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GENEVA (Reuters) - Islamic countries set aside their 12-year campaign to have religions protected from "defamation", allowing the U.N. Human Rights Council to approve a plan to promote religious tolerance on Thursday.
Western countries and their Latin American allies, strong opponents of the defamation concept, joined Muslim and African states in backing without vote the new approach that switches focus from protecting beliefs to protecting believers.
Since 1998, the 57-nation Organisation of the Islamic Conference (OIC) had won majority approval in the council and at the United Nations General Assembly for a series of resolutions on "combating defamation of religion".
Critics said the concept ran against international law and free speech, and left the way open for tough "blasphemy" laws like those in Pakistan which have been invoked this year by the killers of two moderate politicians in Pakistan.
They argued that it also allowed states where one religion predominates to keep religious minorities under tight control or even leave them open to forced conversion or oppression.
But Pakistan, which speaks for the OIC in the rights council, had argued that such protection against defamation was essential to defend Islam, and other religions, against criticism that caused offence to ordinary believers.
Islamic countries pointed to the publication of cartoons depicting the prophet Mohammed in Denmark in 2005, which sparked anti-Western violence in the Middle East and Asia, as examples of defamatory treatment of their faith that they wanted stopped.
However, support for the fiercely-contested resolutions -- which the OIC had been seeking to have transformed into official U.N. human rights standards -- has declined in recent years.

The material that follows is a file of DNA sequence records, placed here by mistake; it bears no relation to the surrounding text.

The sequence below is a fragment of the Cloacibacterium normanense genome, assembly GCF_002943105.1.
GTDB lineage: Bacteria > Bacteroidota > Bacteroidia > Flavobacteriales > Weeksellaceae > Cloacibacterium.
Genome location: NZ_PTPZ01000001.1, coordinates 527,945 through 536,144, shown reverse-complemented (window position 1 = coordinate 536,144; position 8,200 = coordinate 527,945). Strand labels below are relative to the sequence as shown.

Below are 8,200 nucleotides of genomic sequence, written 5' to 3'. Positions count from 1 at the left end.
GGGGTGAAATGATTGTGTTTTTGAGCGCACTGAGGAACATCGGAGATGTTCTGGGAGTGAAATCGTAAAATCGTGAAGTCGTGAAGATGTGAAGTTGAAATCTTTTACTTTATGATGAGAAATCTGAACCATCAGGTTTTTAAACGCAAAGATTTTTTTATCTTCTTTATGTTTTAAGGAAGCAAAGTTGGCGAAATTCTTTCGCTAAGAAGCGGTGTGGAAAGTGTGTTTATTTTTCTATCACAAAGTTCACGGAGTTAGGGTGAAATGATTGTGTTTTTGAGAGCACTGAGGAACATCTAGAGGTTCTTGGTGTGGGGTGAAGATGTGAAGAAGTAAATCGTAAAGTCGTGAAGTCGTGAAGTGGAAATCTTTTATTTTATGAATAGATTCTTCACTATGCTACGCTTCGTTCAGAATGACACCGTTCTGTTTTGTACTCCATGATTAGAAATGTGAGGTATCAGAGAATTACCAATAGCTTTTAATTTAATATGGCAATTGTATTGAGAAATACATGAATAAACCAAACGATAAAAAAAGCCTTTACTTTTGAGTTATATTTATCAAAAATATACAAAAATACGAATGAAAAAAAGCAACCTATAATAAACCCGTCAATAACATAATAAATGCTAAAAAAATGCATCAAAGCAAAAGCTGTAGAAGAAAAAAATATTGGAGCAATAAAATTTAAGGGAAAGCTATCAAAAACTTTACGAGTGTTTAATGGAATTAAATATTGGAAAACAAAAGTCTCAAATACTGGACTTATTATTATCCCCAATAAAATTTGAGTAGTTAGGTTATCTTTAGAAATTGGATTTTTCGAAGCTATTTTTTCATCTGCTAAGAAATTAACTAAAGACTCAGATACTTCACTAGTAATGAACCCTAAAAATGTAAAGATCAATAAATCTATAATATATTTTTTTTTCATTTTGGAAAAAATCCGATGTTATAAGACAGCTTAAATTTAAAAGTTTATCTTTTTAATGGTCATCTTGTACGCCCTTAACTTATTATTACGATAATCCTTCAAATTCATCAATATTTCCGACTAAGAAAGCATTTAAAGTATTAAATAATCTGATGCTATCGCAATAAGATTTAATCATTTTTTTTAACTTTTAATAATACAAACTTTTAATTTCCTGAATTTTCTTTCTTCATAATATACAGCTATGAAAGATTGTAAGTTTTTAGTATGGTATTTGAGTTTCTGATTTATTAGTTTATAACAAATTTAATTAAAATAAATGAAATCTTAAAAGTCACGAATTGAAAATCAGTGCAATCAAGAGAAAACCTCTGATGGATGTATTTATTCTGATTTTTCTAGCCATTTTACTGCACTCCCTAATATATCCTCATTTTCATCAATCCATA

The new three-page resolution, which emerged after discussions between U.S. and Pakistani diplomats in recent weeks, recognises that there is "intolerance, discrimination and violence" aimed at believers in all regions of the world.
Omitting any reference to "defamation", it condemns any advocacy of religious hatred that amounts to incitement to hostility or violence against believers and calls on governments to act to prevent it.
The U.S.-based Human Rights First campaign group said the new resolution was "a huge achievement because...it focuses on the protection of individuals rather than religions" and put the divisive debates on defamation behind.
However, diplomats from Islamic countries have warned the council that they could return to campaigning for an international law against religious defamation if Western countries are not seen as acting to protect believers.
Editing by Stephanie Nebehay